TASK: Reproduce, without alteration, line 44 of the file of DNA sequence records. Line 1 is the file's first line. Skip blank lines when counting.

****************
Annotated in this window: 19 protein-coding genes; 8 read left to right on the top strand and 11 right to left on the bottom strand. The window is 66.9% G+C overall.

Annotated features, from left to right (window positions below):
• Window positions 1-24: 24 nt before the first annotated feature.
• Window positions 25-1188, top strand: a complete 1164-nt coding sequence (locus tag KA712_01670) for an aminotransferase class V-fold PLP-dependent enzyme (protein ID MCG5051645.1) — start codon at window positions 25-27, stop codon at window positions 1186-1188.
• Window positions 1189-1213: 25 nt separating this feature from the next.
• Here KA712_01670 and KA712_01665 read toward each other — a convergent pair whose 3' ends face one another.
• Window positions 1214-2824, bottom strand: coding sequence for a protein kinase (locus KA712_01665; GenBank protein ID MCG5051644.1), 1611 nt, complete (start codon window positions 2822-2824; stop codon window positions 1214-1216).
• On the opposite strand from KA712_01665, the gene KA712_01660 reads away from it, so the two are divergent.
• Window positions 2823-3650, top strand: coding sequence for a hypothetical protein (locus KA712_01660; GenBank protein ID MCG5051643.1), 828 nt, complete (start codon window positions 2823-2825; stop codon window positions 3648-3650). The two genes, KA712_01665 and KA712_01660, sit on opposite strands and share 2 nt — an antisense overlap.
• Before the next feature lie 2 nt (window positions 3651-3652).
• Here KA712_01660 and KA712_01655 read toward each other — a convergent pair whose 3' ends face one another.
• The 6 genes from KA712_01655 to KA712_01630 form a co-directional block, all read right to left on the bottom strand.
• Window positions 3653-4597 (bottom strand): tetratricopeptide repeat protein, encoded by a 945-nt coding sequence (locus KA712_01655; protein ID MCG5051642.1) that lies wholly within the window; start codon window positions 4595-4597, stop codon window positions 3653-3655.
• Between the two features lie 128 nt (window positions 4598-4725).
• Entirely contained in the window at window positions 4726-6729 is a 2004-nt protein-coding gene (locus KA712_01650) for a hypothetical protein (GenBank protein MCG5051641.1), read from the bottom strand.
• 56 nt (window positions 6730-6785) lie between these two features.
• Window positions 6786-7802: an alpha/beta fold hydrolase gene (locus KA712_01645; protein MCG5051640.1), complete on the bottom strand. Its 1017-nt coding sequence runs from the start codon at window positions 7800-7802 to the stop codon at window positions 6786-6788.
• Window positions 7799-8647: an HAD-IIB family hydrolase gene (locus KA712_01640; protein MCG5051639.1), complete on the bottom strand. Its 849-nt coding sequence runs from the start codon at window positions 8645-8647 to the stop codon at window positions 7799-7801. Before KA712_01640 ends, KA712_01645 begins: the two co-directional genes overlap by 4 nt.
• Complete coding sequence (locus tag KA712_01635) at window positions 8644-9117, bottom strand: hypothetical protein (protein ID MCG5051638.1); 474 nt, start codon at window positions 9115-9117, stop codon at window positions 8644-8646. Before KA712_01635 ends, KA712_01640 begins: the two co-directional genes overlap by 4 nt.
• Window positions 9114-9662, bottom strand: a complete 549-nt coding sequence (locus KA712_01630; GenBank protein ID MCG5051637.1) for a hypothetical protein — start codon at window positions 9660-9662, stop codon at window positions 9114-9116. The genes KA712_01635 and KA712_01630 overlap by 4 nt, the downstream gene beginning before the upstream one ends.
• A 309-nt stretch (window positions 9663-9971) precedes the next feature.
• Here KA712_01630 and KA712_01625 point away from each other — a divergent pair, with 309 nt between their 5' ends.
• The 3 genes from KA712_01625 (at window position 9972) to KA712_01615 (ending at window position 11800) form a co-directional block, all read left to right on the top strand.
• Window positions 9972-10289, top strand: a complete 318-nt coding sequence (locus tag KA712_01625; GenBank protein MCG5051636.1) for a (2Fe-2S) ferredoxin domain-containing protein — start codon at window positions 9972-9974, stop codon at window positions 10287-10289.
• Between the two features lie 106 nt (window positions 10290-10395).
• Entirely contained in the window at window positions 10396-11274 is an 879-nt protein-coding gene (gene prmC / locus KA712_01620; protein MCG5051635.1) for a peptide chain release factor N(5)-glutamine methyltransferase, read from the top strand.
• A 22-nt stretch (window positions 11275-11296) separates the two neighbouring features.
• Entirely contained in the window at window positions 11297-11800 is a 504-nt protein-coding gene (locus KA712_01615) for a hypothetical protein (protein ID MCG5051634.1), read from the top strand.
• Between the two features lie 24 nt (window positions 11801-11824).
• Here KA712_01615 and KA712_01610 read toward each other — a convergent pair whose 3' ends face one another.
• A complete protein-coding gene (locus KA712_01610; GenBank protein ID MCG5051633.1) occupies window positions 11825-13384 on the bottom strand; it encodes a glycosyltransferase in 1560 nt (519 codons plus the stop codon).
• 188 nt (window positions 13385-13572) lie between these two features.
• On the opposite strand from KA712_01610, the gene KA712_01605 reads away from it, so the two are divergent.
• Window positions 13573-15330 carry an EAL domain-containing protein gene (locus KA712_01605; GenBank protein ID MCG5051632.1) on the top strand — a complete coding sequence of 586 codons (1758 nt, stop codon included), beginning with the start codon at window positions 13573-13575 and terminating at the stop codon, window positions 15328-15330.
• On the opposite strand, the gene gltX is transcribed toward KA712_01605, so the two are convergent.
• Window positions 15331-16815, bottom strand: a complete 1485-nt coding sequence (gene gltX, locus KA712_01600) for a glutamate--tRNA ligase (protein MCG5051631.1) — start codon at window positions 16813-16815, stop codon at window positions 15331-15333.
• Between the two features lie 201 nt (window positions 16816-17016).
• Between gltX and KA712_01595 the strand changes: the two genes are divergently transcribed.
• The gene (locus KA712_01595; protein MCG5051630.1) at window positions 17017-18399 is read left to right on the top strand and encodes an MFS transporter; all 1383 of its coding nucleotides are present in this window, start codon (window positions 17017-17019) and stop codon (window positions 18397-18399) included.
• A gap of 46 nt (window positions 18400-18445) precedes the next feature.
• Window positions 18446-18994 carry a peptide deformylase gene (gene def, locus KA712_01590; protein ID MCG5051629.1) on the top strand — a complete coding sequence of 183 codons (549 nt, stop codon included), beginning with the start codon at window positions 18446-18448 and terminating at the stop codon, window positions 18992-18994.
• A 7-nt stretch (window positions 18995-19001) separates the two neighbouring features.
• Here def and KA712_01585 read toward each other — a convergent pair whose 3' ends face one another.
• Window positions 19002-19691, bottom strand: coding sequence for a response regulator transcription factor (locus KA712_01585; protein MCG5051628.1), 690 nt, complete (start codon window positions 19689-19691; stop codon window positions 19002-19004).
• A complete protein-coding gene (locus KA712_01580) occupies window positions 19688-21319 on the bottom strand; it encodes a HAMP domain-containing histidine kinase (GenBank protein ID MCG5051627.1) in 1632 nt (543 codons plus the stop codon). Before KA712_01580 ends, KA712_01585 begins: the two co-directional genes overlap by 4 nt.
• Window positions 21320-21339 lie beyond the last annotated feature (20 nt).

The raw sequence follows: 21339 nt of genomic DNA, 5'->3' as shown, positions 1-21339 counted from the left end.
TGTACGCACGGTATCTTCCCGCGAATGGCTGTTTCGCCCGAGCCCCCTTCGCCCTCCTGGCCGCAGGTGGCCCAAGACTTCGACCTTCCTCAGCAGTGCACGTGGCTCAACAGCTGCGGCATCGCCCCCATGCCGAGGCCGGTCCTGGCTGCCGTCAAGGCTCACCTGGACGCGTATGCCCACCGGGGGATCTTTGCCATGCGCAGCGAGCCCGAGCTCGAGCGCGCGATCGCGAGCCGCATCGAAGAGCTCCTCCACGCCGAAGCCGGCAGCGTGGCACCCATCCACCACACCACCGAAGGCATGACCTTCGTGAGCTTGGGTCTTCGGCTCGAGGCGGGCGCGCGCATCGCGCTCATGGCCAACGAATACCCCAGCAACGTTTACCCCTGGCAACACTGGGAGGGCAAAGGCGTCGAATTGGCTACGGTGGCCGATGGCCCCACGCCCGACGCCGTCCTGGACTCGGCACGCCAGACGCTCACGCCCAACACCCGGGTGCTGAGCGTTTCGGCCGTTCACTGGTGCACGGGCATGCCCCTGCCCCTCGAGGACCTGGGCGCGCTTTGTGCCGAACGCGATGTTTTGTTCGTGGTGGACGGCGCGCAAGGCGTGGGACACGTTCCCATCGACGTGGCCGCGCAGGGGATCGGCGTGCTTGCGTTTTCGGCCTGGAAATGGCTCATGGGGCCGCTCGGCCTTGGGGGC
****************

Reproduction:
• Window positions 19002-19691, bottom strand: coding sequence for a response regulator transcription factor (locus KA712_01585; protein MCG5051628.1), 690 nt, complete (start codon window positions 19689-19691; stop codon window positions 19002-19004).